something must have been simmering under the surface of my thoughts as i played with these old favorite rocks today. almost in spite of myself, i seem to have built a model of our life at the moment. my husband is a tax preparer with an overfull schedule buried in the depth of the US tax filing season. he is also a finalist for a fairly prestigious food writing award, which is why we are flying to chicago this weekend for the IACP awards ceremony. our 15 year old daughter plays round 2 of a piano competition on sunday morning before flying–by herself for the first time–to visit grandparents in california. our son will be at his best friend’s house for the weekend, playing beyblades under the gentle watch of diego’s mother. we are four precise stacks of stones. and we all need to stay standing for the next 48 hours. then we can topple back into every day life.
beach rock cairns
rocks from grand marais harbor on lake superior, and la plage de la baleine à sète on the mediterranean
in a fit of premature spring cleaning, my mom started trimming shrubs today and removed this nest from a foundation planting that was about to go under the knife. the nest could use a bit of spring cleaning itself. i just hope it had been permanently abandoned, and wasn’t awaiting the return of some owner currently flapping northward up the Mississippi Flyway, dreaming of home.
saint paul, minnesota
bouquet of staghorn sumac drupes in march
north oaks, minnesota
one reward for doing STILL blog every day for this long is that it has turned me into an instinctive phenologist. for instance, i feel sure that all the apple trees i’m seeing still loaded with rotten apples in march is something unusual. if it were commonplace, i would have noticed it two years ago and again last year. in fact i would have photographed it. wouldn’t i? i’m not sure i know why–why weren’t these apples released to the ground in november? why didn’t birds, racoons, and squirrels make an autumn feast of them? how could they not have served as food for someone–lightly rotten but still nutrient-rich–over the course of such a brutally taxing winter? the fact that i’m asking the questions is it’s own reward i suppose. maybe, in the end, trees full of mushy march apples happen every year. and it just took STILL blog three years to teach me.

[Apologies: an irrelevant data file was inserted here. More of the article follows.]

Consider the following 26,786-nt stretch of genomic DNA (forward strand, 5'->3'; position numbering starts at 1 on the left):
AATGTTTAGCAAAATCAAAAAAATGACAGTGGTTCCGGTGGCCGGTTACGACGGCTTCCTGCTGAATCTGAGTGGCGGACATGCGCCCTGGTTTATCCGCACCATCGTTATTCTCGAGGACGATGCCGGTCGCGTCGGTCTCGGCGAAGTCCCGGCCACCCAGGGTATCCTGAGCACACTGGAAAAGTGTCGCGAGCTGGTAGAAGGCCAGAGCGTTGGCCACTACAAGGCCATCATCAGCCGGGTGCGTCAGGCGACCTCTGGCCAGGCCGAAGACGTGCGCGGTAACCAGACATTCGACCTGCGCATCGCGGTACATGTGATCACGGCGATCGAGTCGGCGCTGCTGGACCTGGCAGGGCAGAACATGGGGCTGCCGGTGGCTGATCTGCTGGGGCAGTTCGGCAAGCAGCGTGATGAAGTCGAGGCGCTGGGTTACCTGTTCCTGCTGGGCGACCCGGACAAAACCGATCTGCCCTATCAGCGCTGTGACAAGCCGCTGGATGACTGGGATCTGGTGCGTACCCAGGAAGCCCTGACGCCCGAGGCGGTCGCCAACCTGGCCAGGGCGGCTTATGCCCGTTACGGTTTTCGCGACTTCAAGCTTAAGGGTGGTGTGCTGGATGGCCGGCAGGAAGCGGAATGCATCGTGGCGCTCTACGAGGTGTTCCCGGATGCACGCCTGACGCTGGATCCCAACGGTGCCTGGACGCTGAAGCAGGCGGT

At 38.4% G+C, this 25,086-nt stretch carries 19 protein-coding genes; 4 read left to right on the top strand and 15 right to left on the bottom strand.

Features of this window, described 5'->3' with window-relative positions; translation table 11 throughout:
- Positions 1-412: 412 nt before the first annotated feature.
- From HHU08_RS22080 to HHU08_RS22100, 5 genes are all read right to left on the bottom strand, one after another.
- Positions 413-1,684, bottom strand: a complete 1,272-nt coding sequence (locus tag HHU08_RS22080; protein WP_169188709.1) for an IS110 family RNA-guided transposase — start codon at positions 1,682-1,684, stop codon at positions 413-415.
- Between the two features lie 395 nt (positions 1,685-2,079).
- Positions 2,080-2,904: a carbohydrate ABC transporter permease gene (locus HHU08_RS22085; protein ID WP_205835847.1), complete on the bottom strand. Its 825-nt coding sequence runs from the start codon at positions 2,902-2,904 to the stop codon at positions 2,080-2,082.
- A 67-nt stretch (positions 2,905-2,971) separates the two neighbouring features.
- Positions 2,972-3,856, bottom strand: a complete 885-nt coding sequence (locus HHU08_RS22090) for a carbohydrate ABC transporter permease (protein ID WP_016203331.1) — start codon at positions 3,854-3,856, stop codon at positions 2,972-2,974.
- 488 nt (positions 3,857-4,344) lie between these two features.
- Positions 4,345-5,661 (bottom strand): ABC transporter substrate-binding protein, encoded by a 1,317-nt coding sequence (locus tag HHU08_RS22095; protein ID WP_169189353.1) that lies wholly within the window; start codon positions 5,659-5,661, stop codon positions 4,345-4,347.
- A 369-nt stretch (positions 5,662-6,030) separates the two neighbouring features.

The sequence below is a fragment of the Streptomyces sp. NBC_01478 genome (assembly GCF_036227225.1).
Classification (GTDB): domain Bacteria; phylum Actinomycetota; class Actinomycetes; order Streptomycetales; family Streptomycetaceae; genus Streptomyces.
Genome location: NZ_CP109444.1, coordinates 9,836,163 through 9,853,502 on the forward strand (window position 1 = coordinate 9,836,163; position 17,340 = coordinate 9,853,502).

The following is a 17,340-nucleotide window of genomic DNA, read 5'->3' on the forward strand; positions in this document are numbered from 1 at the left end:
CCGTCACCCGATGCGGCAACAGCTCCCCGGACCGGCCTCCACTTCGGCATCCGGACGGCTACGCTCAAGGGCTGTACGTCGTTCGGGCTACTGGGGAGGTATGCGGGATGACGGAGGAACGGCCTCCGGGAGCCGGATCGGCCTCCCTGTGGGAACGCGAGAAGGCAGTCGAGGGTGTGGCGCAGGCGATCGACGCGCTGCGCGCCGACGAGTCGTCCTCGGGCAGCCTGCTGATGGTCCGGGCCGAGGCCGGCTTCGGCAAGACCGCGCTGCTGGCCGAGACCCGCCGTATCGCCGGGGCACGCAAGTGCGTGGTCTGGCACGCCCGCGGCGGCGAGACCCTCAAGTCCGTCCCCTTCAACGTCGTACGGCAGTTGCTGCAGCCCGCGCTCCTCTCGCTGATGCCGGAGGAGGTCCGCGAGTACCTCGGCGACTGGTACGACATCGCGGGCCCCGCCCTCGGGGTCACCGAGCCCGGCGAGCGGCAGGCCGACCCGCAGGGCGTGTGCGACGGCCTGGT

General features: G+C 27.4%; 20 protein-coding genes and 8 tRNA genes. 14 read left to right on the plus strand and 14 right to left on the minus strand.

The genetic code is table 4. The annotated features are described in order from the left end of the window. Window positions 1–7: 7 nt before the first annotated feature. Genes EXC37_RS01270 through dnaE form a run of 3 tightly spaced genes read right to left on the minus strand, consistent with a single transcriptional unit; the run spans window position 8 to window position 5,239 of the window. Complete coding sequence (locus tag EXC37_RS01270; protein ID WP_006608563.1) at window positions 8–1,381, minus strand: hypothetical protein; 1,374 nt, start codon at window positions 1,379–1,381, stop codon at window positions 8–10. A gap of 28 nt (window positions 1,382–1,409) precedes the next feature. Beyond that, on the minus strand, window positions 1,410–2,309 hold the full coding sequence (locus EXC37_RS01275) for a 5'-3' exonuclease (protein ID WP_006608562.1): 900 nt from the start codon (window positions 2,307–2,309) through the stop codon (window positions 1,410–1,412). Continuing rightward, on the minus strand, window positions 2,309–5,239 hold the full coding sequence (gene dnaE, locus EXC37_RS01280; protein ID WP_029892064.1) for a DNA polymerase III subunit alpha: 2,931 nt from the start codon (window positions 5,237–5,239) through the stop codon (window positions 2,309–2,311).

apple on a bare branch in march
saint paul, minnesota
mulleins have to be the most impressive, and least lauded weeds in minnesota. in a quick search on wikipedia i learned that mullein “is known to possess anti-inflammatory, anti-tumour, antiviral, antifungal, antibacterial, expectorant, and analgesic properties. it is especially recommended for coughs and related problems, but also used in topical applications against a variety of skin problems. the plant was also used to make dyes and torches.” my hubby just announced that it is also an excellent firestick for starting campfires without a match. c’mon already. this plant should be a celebrity!
common mullein in march
rice creek regional trail, saint paul, minnesota